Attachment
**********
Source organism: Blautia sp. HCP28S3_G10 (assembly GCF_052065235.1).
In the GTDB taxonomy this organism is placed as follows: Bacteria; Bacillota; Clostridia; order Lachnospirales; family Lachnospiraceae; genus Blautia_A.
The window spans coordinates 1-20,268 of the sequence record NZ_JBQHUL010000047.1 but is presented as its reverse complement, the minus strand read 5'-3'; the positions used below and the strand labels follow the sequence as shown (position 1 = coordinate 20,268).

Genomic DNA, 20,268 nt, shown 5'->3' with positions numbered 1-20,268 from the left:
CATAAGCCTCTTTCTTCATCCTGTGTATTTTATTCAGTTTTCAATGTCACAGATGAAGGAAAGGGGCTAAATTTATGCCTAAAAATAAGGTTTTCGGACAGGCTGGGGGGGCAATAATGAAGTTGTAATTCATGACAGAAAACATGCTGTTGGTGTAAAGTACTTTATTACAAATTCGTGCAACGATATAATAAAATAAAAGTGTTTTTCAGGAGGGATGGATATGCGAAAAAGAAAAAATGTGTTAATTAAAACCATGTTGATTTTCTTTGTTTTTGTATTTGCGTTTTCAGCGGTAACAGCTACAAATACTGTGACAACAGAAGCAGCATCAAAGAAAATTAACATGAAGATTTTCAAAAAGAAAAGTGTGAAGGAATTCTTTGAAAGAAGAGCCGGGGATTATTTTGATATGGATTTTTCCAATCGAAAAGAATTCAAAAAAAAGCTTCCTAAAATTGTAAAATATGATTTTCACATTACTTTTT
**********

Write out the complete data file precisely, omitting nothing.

Source organism: Blautia sp. HCP28S3_G10 (assembly GCF_052065235.1).
In the GTDB taxonomy this organism is placed as follows: Bacteria; Bacillota; Clostridia; order Lachnospirales; family Lachnospiraceae; genus Blautia_A.
The window spans coordinates 1-20,268 of the sequence record NZ_JBQHUL010000047.1 but is presented as its reverse complement, the minus strand read 5'-3'; the positions used below and the strand labels follow the sequence as shown (position 1 = coordinate 20,268).

Genomic DNA, 20,268 nt, shown 5'->3' with positions numbered 1-20,268 from the left:
CATAAGCCTCTTTCTTCATCCTGTGTATTTTATTCAGTTTTCAATGTCACAGATGAAGGAAAGGGGCTAAATTTATGCCTAAAAATAAGGTTTTCGGACAGGCTGGGGGGGCAATAATGAAGTTGTAATTCATGACAGAAAACATGCTGTTGGTGTAAAGTACTTTATTACAAATTCGTGCAACGATATAATAAAATAAAAGTGTTTTTCAGGAGGGATGGATATGCGAAAAAGAAAAAATGTGTTAATTAAAACCATGTTGATTTTCTTTGTTTTTGTATTTGCGTTTTCAGCGGTAACAGCTACAAATACTGTGACAACAGAAGCAGCATCAAAGAAAATTAACATGAAGATTTTCAAAAAGAAAAGTGTGAAGGAATTCTTTGAAAGAAGAGCCGGGGATTATTTTGATATGGATTTTTCCAATCGAAAAGAATTCAAAAAAAAGCTTCCTAAAATTGTAAAATATGATTTTCACATTACTTTTT